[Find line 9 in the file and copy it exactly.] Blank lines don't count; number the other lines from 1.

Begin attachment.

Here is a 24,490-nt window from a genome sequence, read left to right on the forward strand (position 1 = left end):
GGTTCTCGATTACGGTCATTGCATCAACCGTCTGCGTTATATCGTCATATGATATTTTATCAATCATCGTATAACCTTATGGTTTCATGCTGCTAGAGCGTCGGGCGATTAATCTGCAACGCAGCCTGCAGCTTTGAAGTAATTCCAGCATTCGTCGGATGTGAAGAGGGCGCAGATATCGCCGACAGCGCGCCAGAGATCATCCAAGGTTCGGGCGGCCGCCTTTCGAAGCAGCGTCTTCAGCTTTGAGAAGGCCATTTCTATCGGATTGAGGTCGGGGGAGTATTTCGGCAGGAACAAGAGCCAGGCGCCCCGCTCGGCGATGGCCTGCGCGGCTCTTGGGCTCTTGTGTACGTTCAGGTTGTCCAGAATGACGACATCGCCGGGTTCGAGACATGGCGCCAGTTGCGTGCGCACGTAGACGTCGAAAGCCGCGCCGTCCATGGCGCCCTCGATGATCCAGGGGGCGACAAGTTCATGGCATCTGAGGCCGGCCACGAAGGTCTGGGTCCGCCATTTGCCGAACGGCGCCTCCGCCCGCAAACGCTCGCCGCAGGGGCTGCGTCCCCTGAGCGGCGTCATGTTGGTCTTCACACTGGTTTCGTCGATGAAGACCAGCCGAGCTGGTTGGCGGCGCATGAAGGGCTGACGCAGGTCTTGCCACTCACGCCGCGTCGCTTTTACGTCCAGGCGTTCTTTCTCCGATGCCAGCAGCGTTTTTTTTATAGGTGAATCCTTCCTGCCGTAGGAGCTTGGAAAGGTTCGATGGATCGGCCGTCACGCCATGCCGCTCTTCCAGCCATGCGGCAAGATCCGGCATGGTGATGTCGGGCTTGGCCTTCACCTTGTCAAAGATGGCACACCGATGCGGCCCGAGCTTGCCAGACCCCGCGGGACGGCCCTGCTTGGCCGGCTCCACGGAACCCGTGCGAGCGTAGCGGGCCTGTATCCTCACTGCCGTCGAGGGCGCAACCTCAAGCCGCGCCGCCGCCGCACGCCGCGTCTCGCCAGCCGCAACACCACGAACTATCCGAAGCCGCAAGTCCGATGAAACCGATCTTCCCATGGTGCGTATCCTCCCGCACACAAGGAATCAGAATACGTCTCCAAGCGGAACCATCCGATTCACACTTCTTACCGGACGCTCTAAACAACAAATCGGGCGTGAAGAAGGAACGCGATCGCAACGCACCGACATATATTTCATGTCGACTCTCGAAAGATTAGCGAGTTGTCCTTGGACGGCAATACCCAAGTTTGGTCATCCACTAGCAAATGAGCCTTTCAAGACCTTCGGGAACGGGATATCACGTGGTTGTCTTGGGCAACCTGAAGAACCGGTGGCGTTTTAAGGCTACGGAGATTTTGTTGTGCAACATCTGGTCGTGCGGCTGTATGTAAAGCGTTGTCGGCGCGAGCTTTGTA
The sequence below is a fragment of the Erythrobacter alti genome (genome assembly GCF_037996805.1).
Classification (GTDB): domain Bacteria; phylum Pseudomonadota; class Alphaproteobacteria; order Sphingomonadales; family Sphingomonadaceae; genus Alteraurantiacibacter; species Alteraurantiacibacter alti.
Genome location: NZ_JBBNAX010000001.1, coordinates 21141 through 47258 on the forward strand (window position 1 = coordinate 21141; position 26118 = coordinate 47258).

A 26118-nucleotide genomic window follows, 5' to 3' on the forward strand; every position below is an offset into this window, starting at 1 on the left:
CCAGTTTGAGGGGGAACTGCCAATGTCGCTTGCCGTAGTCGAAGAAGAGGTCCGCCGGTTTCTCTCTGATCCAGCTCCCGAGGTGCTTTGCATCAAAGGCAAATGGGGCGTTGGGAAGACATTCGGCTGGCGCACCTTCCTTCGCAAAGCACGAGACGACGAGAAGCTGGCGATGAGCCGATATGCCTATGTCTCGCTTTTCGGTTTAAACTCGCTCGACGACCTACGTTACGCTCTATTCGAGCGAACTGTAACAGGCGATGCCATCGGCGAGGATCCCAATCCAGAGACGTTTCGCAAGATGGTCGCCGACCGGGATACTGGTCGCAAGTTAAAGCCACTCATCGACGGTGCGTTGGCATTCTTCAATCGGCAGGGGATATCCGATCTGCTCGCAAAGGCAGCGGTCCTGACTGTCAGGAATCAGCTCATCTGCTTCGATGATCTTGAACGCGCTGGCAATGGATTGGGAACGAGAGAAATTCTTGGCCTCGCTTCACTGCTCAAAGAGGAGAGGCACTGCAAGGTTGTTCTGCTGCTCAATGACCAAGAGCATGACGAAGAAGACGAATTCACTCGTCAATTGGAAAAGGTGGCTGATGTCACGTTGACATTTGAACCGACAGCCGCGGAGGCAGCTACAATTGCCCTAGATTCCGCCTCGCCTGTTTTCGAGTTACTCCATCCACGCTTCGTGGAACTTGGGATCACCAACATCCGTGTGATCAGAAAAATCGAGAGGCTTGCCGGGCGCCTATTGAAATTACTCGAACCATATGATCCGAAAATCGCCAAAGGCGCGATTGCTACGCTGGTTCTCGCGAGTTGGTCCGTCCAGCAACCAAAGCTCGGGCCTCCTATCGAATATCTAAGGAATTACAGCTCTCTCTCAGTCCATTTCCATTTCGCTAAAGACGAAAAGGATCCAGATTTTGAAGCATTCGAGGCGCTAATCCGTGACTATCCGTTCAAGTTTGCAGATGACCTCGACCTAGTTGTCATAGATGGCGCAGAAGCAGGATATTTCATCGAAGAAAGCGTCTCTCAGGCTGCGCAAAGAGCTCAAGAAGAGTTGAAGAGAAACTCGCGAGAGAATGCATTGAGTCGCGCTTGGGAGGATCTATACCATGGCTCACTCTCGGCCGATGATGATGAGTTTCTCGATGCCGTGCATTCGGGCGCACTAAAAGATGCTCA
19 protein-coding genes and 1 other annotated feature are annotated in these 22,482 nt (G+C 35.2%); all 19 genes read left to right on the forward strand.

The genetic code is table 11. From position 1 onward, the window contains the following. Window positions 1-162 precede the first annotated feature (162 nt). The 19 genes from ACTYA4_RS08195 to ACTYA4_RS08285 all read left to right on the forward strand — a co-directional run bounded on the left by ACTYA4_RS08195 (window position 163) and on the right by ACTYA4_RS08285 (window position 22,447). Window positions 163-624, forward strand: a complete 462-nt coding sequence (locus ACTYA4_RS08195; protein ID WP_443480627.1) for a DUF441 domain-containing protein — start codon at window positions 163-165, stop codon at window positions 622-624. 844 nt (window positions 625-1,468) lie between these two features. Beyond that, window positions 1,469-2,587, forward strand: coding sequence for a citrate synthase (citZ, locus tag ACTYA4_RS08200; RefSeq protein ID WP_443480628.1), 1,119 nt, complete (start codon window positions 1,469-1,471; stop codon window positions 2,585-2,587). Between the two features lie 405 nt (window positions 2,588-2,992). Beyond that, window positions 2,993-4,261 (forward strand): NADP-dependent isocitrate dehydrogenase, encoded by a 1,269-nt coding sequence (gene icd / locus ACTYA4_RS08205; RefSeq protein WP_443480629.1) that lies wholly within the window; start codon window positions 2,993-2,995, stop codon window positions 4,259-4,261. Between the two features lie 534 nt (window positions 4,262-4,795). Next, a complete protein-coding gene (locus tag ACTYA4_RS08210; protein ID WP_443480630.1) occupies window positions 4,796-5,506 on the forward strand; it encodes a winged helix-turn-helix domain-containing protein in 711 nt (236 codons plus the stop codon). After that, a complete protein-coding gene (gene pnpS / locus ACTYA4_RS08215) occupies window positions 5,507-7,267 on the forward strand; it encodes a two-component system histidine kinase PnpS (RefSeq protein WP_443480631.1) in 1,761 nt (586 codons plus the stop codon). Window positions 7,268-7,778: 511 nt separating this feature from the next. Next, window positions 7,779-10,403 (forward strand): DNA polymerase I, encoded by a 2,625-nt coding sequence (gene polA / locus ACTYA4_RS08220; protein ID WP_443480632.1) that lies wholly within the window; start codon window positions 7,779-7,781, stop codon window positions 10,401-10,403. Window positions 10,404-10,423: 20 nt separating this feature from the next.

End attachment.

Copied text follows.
The genetic code is table 11. From position 1 onward, the window contains the following. Window positions 1-162 precede the first annotated feature (162 nt). The 19 genes from ACTYA4_RS08195 to ACTYA4_RS08285 all read left to right on the forward strand — a co-directional run bounded on the left by ACTYA4_RS08195 (window position 163) and on the right by ACTYA4_RS08285 (window position 22,447). Window positions 163-624, forward strand: a complete 462-nt coding sequence (locus ACTYA4_RS08195; protein ID WP_443480627.1) for a DUF441 domain-containing protein — start codon at window positions 163-165, stop codon at window positions 622-624. 844 nt (window positions 625-1,468) lie between these two features. Beyond that, window positions 1,469-2,587, forward strand: coding sequence for a citrate synthase (citZ, locus tag ACTYA4_RS08200; RefSeq protein ID WP_443480628.1), 1,119 nt, complete (start codon window positions 1,469-1,471; stop codon window positions 2,585-2,587). Between the two features lie 405 nt (window positions 2,588-2,992). Beyond that, window positions 2,993-4,261 (forward strand): NADP-dependent isocitrate dehydrogenase, encoded by a 1,269-nt coding sequence (gene icd / locus ACTYA4_RS08205; RefSeq protein WP_443480629.1) that lies wholly within the window; start codon window positions 2,993-2,995, stop codon window positions 4,259-4,261. Between the two features lie 534 nt (window positions 4,262-4,795). Next, a complete protein-coding gene (locus tag ACTYA4_RS08210; protein ID WP_443480630.1) occupies window positions 4,796-5,506 on the forward strand; it encodes a winged helix-turn-helix domain-containing protein in 711 nt (236 codons plus the stop codon). After that, a complete protein-coding gene (gene pnpS / locus ACTYA4_RS08215) occupies window positions 5,507-7,267 on the forward strand; it encodes a two-component system histidine kinase PnpS (RefSeq protein WP_443480631.1) in 1,761 nt (586 codons plus the stop codon). Window positions 7,268-7,778: 511 nt separating this feature from the next. Next, window positions 7,779-10,403 (forward strand): DNA polymerase I, encoded by a 2,625-nt coding sequence (gene polA / locus ACTYA4_RS08220; protein ID WP_443480632.1) that lies wholly within the window; start codon window positions 7,779-7,781, stop codon window positions 10,401-10,403. Window positions 10,404-10,423: 20 nt separating this feature from the next.